Given how St. Jude Medical (NYSE:STJ) has promoted the near infallibility of the Durata defibrillator’s lead insulation, it was imperative that executives move fast when a report emerged that cables had poked through their insulation in one patient.
That single report had caused the stock to slide 6 percent in a day.
On Friday, just 10 days after the report emerged, the medical device maker announced that it had tracked the lead down to a Florida hospital where an analysis revealed that the cause for the wires coming out of their insulation was external abrasion.
By contrast, the Riata, Riata ST leads that were recalled, and two other leads were plagued by inside-out abrasion.
A statement from St. Jude Medical went on to say:
Through our investigation, we have identified that the patient had an additional defibrillation lead that had been capped (and was no longer being used).In the fluoroscopic images, the two leads cross in the region mentioned in the filed MAUDE report. Based upon physical examination, our analysis indicates the damage to the Durata lead is consistent with external abrasion from contact with a calcified, or hardened, heart valve or possibly from lead-to-lead contact. External abrasion is a known cause of failure across all cardiac leads in the industry, which is different from the inside-out abrasion seen with externalized conductors observed in some Riata leads.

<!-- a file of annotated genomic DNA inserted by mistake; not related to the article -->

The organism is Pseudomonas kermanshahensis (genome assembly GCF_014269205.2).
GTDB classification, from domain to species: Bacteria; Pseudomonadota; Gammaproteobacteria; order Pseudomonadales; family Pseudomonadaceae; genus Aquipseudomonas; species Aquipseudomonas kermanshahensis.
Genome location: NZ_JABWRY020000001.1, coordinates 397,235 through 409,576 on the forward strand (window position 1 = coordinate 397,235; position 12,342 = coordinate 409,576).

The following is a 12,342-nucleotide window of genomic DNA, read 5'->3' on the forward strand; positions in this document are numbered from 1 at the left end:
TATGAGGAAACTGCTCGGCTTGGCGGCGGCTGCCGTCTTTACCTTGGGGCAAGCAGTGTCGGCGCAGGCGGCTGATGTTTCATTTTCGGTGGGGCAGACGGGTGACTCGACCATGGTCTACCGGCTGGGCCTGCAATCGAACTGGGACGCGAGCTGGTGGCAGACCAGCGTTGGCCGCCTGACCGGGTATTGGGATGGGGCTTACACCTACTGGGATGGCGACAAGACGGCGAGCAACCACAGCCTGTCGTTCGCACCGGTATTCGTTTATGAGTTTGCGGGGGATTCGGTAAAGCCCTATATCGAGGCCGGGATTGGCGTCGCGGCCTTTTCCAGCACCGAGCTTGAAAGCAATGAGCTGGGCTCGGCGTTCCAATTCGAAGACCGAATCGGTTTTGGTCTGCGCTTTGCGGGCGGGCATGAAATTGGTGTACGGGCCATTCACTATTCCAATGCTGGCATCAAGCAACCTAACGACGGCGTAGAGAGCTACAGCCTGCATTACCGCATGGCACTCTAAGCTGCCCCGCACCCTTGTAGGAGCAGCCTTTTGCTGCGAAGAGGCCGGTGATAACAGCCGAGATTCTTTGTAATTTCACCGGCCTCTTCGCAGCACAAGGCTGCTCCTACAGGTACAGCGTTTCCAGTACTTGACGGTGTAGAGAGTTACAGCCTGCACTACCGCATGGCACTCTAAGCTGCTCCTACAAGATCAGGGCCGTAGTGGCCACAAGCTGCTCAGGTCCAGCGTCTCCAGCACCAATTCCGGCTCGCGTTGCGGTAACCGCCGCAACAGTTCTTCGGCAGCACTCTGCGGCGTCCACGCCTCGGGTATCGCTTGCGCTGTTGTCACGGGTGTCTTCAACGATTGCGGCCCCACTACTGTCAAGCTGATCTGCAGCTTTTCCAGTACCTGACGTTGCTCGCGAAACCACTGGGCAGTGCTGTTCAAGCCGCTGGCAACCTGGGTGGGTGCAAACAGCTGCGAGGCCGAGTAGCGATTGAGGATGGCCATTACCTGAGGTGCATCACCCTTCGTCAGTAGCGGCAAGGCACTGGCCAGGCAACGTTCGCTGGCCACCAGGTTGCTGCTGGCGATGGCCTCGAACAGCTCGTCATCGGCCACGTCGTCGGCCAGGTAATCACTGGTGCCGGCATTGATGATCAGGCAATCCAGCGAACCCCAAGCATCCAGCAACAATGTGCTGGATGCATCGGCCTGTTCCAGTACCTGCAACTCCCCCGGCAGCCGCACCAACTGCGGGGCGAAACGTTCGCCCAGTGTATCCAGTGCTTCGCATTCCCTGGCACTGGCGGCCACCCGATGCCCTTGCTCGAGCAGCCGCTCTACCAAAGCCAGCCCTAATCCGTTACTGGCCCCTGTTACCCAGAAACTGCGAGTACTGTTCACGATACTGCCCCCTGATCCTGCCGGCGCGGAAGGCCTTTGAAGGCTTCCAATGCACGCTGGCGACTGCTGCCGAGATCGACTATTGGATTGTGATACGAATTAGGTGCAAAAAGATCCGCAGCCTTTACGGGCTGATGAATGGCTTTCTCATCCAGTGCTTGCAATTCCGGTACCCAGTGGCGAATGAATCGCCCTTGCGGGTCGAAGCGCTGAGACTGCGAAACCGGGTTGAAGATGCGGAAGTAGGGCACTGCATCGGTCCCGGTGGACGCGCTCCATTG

One analyst who follows St. Jude Medical believes that the mystery has been solved.
“The one unconfirmed, somewhat ‘fuzzy’ report has now become confirmed and clear,” said Thom Gunderson, a Piper Jaffray analyst in an email. “Given the reports, the most reasonable conclusion is that the Durata lead failed from outside abrasion due to circumstances, not due to inside-out extrusion due to design.”
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